In introducing Sumeru in Genshin’s 3.0 update, Liu began with a chat with Genshin writing lead Xiao Luohao, asking questions as a collegial friend would over coffee, using the term “classmate” to refer to his subordinates. He then allowed on-screen time on the broadcast for developers who put together the nuts and bolts of the update. Combat designers discussed new enemy mechanics. Environmental team members explained puzzles and interactive elements, like grappling points accompanied by the sound of shooting vines. It’s an ingeniously down-to-earth, personable marketing approach. As a result, the studio’s relationship with players is far more informal compared to high-atop-a-stage announcements that AAA gaming companies typically use for previews.
When the Genshin Impact team discusses a Liyue-based character that they’ve put particular effort into, such as opera singer Yun Jin, they describe culturally specific research and writing that went into the development process. But when describing Sumeru’s respective in-game regions, comparisons to real-world similarities were absent from developer commentary. Sumeru characters’ designs have visual references to Amazigh, Nubian, and Persian textiles and accessories. But preview commentary largely did not address these cultural influences, instead relegating such character descriptions to in-game combat and story roles. Also opaque are the decision-making processes for inclusivity for regions other than Liyue.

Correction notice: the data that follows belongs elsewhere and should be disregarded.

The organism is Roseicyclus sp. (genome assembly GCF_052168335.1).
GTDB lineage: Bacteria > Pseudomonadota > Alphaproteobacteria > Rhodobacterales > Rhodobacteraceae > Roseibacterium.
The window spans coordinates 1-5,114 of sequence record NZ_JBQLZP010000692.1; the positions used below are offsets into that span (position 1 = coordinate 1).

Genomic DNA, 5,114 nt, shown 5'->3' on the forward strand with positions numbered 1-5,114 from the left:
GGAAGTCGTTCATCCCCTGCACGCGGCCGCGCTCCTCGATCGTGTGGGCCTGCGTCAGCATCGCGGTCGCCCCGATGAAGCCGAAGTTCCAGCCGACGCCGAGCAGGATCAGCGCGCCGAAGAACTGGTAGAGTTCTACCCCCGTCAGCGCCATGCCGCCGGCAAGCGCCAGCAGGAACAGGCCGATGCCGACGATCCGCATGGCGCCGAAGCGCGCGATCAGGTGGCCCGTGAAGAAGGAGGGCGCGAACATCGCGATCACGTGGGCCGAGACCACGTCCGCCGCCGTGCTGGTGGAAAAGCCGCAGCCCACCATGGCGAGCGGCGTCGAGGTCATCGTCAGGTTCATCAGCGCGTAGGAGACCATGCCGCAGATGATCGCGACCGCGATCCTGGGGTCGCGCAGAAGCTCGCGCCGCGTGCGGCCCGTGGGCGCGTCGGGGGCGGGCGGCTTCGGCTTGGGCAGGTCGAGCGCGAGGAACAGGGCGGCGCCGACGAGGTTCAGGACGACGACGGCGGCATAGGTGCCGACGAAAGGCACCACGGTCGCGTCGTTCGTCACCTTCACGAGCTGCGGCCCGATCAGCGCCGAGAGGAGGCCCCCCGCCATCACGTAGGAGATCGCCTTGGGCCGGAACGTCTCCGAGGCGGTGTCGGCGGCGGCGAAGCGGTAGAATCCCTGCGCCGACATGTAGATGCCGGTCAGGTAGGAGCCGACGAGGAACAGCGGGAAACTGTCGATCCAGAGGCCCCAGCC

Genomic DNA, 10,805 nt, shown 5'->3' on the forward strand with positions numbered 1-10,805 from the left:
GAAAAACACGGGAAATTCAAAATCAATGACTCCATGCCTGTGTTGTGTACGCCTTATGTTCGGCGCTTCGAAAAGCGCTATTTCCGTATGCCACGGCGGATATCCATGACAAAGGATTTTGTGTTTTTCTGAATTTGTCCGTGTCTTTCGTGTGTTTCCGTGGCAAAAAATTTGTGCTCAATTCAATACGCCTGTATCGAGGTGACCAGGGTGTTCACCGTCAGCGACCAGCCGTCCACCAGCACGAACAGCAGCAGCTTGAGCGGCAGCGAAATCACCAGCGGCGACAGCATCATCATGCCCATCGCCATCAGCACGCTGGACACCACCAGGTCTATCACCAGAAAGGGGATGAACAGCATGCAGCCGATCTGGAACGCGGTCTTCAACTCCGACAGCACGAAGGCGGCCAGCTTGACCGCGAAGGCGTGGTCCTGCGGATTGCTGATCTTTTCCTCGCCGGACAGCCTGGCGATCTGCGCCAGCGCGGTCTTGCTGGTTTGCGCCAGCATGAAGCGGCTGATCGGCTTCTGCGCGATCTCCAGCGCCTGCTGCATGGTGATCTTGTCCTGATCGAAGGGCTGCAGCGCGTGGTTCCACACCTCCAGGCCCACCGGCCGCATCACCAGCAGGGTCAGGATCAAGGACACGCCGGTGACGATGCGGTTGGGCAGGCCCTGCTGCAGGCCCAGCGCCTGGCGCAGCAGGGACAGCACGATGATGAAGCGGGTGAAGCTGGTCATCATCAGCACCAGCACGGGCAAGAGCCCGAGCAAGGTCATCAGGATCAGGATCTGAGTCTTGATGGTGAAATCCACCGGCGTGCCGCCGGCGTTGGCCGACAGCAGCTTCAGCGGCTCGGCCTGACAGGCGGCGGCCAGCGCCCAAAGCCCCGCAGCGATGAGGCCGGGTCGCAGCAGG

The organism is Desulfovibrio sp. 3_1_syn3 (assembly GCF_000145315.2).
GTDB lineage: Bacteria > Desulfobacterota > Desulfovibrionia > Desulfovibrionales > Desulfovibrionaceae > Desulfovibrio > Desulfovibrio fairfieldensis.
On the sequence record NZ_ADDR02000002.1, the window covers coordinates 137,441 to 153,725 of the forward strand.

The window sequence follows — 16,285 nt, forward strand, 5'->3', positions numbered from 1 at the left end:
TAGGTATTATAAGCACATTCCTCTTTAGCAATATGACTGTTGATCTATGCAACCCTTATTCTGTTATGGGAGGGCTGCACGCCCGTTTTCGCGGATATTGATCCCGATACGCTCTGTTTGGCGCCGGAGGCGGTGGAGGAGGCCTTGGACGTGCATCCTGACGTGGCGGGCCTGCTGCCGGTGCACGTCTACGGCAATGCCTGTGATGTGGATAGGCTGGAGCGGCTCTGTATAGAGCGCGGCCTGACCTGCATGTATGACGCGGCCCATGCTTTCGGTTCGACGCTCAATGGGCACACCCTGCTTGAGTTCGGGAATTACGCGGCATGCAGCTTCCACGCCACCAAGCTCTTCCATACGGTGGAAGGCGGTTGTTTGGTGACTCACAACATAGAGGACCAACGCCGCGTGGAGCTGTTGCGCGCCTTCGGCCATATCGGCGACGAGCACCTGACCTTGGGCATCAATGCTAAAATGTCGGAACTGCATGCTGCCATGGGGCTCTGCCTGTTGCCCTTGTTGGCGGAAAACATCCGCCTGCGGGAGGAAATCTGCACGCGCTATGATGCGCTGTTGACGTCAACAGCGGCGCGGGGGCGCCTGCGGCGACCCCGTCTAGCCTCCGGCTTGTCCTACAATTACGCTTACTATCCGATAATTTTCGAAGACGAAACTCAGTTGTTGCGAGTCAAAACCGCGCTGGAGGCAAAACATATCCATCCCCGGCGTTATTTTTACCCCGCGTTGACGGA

Hoyoverse’s world-building for Genshin Impact, both in-game and in its growing metaverse business, has spared no expense in providing immersive experiences for fans across its Asia and global servers. The company rebranded its international branch from Mihoyo to Hoyoverse in February, and has since collaborated with brands ranging from fast food chains such as KFC China to Cadillac. An upcoming Ufotable anime collaboration is likely to attract even more fans to the game. And Genshin’s live concerts, another series of in-house, real-world projects, feature artists from real-life regions that inspired Yu-Peng Cheng’s tracks. Music videos feature the London Symphony Orchestra and folk musicians performing in a Sumeru-like forest. Similar musical collaborations laden with traditional-music artists were organized for the previous region, Japan-inspired Inazuma.